However after the movie he said something that not only summed up his love of his children and his chosen career, but captured why the advertising industry – for all its faults – can still hold magic.

Sure, not what it once was.

Sure, with it having huge implications on its future.

But something that I can’t imagine many other industries having.

And while we strive to be taken seriously as a discipline in the world of commerce, it might be with worth us remembering its the ridiculousness that made/makes us special. For the work it lets us create. For the influence on culture we can shape. For the way we can make brands something people want to know more about rather than just ignore.

It may be stupid.

It may not always make sense.

But at our best, it’s the ridiculous ways we see and operate in the world that can help business achieve – and mean more – than they ever imagined.

It’s time we remembered that.

It’s time companies remembered that.

Because when you see the vast majority of work put out at enormous expense – researched to within an inch of its life and judged by ‘gurus’ who generally have never actually created anything in their life [other than their own sense of self-importance] and have a limited view of what creativity is and can do, you can’t help but wonder if it is there to push us away rather than pull us in.

Have a great weekend.

Make it a ridiculous one.

Be more like Bob. Hoskins, not Campbell.

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Happy Halloween …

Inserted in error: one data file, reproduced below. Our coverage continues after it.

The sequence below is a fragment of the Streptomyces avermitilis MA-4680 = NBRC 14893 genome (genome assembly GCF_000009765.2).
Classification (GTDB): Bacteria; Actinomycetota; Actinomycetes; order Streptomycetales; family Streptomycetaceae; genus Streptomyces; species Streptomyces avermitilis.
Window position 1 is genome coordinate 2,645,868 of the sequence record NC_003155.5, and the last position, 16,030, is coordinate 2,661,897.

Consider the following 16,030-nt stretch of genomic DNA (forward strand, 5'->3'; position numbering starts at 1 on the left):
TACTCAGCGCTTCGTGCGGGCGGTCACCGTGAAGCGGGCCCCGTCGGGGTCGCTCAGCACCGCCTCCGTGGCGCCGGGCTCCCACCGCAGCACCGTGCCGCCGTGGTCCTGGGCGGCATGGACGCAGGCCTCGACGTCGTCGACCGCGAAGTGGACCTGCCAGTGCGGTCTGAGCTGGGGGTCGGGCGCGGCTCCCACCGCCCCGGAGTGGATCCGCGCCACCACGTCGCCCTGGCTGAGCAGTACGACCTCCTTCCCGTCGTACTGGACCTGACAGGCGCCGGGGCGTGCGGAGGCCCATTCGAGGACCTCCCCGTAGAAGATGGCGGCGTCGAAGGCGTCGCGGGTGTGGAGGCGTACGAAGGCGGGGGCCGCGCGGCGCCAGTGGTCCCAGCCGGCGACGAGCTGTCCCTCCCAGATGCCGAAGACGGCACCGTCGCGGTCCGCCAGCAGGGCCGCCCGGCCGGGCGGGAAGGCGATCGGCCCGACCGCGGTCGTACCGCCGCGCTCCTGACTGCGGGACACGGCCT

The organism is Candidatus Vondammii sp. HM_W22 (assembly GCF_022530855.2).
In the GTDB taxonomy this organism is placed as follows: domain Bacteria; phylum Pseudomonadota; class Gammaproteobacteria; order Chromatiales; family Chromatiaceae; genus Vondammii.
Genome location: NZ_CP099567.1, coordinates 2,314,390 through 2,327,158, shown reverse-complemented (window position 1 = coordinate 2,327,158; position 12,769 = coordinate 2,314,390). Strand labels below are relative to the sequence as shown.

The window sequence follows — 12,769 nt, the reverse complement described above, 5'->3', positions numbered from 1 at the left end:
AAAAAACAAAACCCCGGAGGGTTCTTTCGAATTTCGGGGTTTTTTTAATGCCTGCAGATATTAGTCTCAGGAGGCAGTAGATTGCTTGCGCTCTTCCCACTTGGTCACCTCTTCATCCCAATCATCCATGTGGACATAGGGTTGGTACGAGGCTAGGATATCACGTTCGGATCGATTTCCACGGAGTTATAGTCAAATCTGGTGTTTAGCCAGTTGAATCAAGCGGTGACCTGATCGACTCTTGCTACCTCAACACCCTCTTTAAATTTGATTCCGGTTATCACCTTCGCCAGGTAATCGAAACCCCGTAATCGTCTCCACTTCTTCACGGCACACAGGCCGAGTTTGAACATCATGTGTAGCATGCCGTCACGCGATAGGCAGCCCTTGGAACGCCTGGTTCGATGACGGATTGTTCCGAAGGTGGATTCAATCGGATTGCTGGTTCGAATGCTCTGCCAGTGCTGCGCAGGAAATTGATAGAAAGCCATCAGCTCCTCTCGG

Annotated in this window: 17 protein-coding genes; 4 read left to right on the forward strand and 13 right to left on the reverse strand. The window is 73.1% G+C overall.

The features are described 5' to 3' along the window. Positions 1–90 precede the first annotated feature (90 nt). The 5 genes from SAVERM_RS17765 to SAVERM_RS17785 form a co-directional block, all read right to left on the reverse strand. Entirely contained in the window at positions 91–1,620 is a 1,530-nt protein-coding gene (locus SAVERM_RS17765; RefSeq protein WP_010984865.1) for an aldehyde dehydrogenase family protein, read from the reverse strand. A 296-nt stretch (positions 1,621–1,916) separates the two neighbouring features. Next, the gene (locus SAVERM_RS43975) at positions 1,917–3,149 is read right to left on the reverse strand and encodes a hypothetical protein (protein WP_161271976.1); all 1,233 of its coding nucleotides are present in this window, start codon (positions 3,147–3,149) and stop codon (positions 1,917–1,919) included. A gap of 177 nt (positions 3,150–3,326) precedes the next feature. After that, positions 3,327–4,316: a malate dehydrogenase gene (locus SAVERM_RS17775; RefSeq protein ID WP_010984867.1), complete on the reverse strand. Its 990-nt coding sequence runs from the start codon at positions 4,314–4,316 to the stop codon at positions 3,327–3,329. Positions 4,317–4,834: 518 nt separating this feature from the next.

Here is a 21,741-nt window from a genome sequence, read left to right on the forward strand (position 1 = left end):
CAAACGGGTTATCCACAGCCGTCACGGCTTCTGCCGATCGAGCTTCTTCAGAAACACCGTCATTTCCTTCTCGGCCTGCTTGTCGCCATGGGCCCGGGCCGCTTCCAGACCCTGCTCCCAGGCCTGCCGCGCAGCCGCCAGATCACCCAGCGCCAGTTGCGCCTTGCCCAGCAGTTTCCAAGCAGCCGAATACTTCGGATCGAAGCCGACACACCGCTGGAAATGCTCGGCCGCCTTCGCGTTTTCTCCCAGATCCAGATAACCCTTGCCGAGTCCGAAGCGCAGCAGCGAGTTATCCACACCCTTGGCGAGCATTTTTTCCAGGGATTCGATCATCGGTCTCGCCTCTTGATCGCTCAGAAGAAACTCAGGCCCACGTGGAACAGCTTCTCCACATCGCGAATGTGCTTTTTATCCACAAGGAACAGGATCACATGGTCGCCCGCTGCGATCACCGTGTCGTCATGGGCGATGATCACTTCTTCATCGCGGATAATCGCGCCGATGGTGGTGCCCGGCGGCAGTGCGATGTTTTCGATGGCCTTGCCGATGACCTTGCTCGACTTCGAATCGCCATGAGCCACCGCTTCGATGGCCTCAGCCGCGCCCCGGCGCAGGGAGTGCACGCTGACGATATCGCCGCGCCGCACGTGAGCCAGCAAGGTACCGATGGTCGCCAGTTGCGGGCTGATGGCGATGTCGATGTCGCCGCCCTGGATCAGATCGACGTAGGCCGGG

October 31, 2022, 8:15 am
Filed under: A Bit Of Inspiration, Advertising, Emotion, Fear

How appropriate this years halloween falls on a Monday.

Surely there is nothing scarier than that?

6 letters, a lifetime of fear.

However, I’m a generous fellow so I’m going to help you get even more in the mood by giving you something to watch.

15 of the supposed most ‘scary videos’ on Youtube.

And while that may not sound very inviting, let me tell you a story about the horror movie director, Wes Craven.

Years ago – while working on Sony – I got to interview him as part of our ‘feel’ strategy.

He was very generous with his time and opinion and left me with this gem as regards how he sees what he does.

“I make people feel alive by scaring them half to death”.

So rather than hate me for scaring you with this video, thank me for making you feel alive.

On a monday.

You’re welcome.

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I’m A Low-Rent Oprah …